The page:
Throughout the narrative of the Signature Bank issue, the Fed emphasised their position even more strongly in light of the continued complaints of the administration’s “anti-crypto” mentality. One of the top three banks was closed down by the Feds on Sunday on the pretext of “systemic risk” in order to stop the losses and prevent a huge catastrophe.
Some bankrupt U.S. banks may need to be saved, but the Federal Deposit Insurance Corporation (FDIC) of the United States has reportedly asked potential rescuers to forgo backing any cryptocurrency services. It is becoming more difficult for the bank to recover as a result of reports about continuing investigations into careless oversight that permitted financial wrongdoing.
The Federal authorities have invited banks considering the acquisition of failed U.S. companies like Silicon Valley Bank and Signature Bank to submit their offers by March 17. The regulators want to sell SVB and Signature’s whole businesses, but they may potentially consider offers for just a portion of the banks.
The US and acting Comptroller of the Currency have expressed reservations about the three banks’ failure and suspension as a possible attempt by the government to isolate the cryptocurrency industry from the financial world.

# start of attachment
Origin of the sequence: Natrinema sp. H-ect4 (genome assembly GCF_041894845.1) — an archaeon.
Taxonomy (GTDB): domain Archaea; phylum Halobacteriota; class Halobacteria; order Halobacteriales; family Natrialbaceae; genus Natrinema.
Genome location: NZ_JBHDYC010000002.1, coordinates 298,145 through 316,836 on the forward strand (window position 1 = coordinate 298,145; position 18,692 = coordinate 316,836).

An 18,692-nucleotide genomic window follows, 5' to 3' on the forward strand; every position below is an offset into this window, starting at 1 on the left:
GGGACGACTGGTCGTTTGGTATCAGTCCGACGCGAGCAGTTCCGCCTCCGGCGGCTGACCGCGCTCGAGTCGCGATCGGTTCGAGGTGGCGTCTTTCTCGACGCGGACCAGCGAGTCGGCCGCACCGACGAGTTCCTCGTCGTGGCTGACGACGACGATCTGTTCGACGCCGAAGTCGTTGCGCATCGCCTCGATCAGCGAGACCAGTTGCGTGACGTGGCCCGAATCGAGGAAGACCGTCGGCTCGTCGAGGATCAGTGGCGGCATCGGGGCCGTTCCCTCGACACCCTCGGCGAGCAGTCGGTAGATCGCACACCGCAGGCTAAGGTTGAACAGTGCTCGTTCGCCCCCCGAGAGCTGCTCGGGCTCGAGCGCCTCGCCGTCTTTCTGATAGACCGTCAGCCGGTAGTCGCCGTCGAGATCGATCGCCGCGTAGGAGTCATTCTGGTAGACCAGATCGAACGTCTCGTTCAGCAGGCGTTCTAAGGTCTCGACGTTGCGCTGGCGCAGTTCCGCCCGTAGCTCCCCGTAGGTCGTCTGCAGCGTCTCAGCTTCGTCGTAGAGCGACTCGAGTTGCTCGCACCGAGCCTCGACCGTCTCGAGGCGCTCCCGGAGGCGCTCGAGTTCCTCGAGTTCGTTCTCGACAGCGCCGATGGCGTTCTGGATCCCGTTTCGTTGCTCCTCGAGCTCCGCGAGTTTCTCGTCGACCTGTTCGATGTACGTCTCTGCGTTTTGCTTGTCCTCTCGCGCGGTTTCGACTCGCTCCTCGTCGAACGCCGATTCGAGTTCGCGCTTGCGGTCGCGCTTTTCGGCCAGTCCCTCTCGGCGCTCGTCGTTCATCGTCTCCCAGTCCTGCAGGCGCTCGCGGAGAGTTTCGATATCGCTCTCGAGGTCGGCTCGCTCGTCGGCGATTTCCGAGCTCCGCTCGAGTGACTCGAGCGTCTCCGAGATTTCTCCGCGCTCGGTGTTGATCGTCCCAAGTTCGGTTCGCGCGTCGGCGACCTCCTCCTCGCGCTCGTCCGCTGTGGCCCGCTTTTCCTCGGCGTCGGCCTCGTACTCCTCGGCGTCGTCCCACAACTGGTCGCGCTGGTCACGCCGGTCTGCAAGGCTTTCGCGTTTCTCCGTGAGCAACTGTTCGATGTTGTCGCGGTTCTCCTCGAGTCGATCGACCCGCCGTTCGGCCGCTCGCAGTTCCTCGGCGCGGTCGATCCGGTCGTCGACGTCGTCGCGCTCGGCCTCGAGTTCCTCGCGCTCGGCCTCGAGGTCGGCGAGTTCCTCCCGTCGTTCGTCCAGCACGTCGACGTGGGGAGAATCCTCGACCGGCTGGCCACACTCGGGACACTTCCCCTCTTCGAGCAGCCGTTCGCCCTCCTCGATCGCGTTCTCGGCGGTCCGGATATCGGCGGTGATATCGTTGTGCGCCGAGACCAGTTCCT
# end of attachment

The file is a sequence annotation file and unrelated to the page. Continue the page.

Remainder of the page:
According to sources, the regulator would favour traditional lenders over private equity firms and would only take bids from organisations that currently hold an active bank licence.
“I think part of what happened was that regulators wanted to send out a very strong anti-crypto message,” said former Democratic congressman, Signature Bank committee member, and co-author Barney Frank. While asserting that Signature Bank was stable and that authorities nevertheless interfered to convey their objective, he thought the seizure was driven by an anti-crypto mentality.
In a letter to the FDIC, U.S. Representative Tom Emmer expresses concern that the federal government is using issues in the banking industry as “weapons” to attack cryptocurrencies. Notwithstanding allegations that regulators are anti-crypto, the authorities continue to refute these assertions and blame all of these moves on their lack of confidence in the bank’s management.
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